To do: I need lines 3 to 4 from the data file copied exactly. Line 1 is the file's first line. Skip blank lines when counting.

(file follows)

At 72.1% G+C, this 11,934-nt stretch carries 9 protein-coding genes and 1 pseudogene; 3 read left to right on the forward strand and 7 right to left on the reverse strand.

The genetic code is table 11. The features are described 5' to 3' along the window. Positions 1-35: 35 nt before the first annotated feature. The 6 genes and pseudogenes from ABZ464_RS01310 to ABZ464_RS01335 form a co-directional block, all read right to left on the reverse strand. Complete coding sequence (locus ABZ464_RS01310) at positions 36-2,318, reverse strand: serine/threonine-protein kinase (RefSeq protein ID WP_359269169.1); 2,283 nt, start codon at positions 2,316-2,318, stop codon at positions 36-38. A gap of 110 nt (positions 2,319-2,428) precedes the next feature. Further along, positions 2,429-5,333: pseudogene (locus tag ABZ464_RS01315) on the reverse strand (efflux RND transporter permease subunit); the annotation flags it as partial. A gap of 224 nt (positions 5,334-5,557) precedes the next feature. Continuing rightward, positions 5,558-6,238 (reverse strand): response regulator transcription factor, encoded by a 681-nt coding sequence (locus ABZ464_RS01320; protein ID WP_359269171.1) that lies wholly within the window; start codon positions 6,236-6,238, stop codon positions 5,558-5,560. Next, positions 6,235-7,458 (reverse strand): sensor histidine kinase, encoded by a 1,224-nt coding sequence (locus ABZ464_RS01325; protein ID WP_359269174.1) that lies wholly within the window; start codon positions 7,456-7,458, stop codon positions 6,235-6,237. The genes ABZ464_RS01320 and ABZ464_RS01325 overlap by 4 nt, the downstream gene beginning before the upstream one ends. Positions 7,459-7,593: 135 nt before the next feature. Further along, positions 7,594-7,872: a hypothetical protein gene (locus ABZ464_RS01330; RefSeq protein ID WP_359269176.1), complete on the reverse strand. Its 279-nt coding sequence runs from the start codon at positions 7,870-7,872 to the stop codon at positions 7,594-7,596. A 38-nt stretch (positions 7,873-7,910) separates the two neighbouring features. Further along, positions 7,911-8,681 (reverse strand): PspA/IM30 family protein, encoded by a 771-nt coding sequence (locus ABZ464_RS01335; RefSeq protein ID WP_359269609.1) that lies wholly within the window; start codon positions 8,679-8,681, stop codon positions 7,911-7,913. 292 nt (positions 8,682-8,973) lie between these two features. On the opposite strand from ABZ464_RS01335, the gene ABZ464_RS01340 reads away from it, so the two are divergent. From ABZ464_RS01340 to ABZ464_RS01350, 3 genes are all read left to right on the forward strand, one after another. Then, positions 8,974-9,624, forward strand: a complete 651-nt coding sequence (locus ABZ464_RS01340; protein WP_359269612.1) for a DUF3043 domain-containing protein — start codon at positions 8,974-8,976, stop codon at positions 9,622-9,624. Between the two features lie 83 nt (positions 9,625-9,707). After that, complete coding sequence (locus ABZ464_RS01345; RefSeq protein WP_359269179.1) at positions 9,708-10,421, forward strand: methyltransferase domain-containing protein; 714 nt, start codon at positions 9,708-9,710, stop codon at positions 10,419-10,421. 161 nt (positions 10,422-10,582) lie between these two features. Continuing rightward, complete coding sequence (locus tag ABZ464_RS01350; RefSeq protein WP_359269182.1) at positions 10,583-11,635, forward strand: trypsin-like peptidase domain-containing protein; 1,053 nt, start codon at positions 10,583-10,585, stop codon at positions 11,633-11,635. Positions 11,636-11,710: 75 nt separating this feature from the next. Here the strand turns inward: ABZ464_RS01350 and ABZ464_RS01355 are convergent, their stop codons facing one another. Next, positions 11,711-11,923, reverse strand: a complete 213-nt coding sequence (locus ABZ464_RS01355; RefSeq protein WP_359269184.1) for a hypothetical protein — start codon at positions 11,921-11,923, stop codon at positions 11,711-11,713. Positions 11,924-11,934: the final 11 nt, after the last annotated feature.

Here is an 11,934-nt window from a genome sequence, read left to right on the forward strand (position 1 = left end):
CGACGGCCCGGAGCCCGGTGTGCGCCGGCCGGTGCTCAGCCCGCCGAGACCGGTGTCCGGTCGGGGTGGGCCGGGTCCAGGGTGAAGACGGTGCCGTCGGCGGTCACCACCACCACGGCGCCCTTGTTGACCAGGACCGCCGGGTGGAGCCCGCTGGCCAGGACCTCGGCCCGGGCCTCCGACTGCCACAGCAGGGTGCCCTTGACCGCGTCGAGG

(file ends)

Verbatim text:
Here is an 11,934-nt window from a genome sequence, read left to right on the forward strand (position 1 = left end):
CGACGGCCCGGAGCCCGGTGTGCGCCGGCCGGTGCTCAGCCCGCCGAGACCGGTGTCCGGTCGGGGTGGGCCGGGTCCAGGGTGAAGACGGTGCCGTCGGCGGTCACCACCACCACGGCGCCCTTGTTGACCAGGACCGCCGGGTGGAGCCCGCTGGCCAGGACCTCGGCCCGGGCCTCCGACTGCCACAGCAGGGTGCCCTTGACCGCGTCGAGG